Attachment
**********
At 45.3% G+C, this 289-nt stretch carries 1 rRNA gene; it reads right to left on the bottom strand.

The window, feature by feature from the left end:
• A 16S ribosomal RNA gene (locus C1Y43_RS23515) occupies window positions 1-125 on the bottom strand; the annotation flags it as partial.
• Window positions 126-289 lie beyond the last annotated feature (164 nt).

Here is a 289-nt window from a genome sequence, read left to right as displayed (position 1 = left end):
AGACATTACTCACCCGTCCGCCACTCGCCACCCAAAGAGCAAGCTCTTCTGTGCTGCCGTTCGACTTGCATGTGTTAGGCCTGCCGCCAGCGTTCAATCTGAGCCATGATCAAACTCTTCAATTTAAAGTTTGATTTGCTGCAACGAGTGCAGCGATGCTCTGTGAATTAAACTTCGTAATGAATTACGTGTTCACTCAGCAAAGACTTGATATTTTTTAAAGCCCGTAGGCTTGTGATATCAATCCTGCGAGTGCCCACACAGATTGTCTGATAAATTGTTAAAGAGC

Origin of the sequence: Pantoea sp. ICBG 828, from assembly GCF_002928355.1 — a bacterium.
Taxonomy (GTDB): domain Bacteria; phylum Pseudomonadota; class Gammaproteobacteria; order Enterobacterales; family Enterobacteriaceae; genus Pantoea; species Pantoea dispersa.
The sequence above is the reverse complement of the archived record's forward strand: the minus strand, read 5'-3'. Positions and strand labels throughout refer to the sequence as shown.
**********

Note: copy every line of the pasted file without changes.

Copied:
At 45.3% G+C, this 289-nt stretch carries 1 rRNA gene; it reads right to left on the bottom strand.

The window, feature by feature from the left end:
• A 16S ribosomal RNA gene (locus C1Y43_RS23515) occupies window positions 1-125 on the bottom strand; the annotation flags it as partial.
• Window positions 126-289 lie beyond the last annotated feature (164 nt).

Here is a 289-nt window from a genome sequence, read left to right as displayed (position 1 = left end):
AGACATTACTCACCCGTCCGCCACTCGCCACCCAAAGAGCAAGCTCTTCTGTGCTGCCGTTCGACTTGCATGTGTTAGGCCTGCCGCCAGCGTTCAATCTGAGCCATGATCAAACTCTTCAATTTAAAGTTTGATTTGCTGCAACGAGTGCAGCGATGCTCTGTGAATTAAACTTCGTAATGAATTACGTGTTCACTCAGCAAAGACTTGATATTTTTTAAAGCCCGTAGGCTTGTGATATCAATCCTGCGAGTGCCCACACAGATTGTCTGATAAATTGTTAAAGAGC

Origin of the sequence: Pantoea sp. ICBG 828, from assembly GCF_002928355.1 — a bacterium.
Taxonomy (GTDB): domain Bacteria; phylum Pseudomonadota; class Gammaproteobacteria; order Enterobacterales; family Enterobacteriaceae; genus Pantoea; species Pantoea dispersa.
The sequence above is the reverse complement of the archived record's forward strand: the minus strand, read 5'-3'. Positions and strand labels throughout refer to the sequence as shown.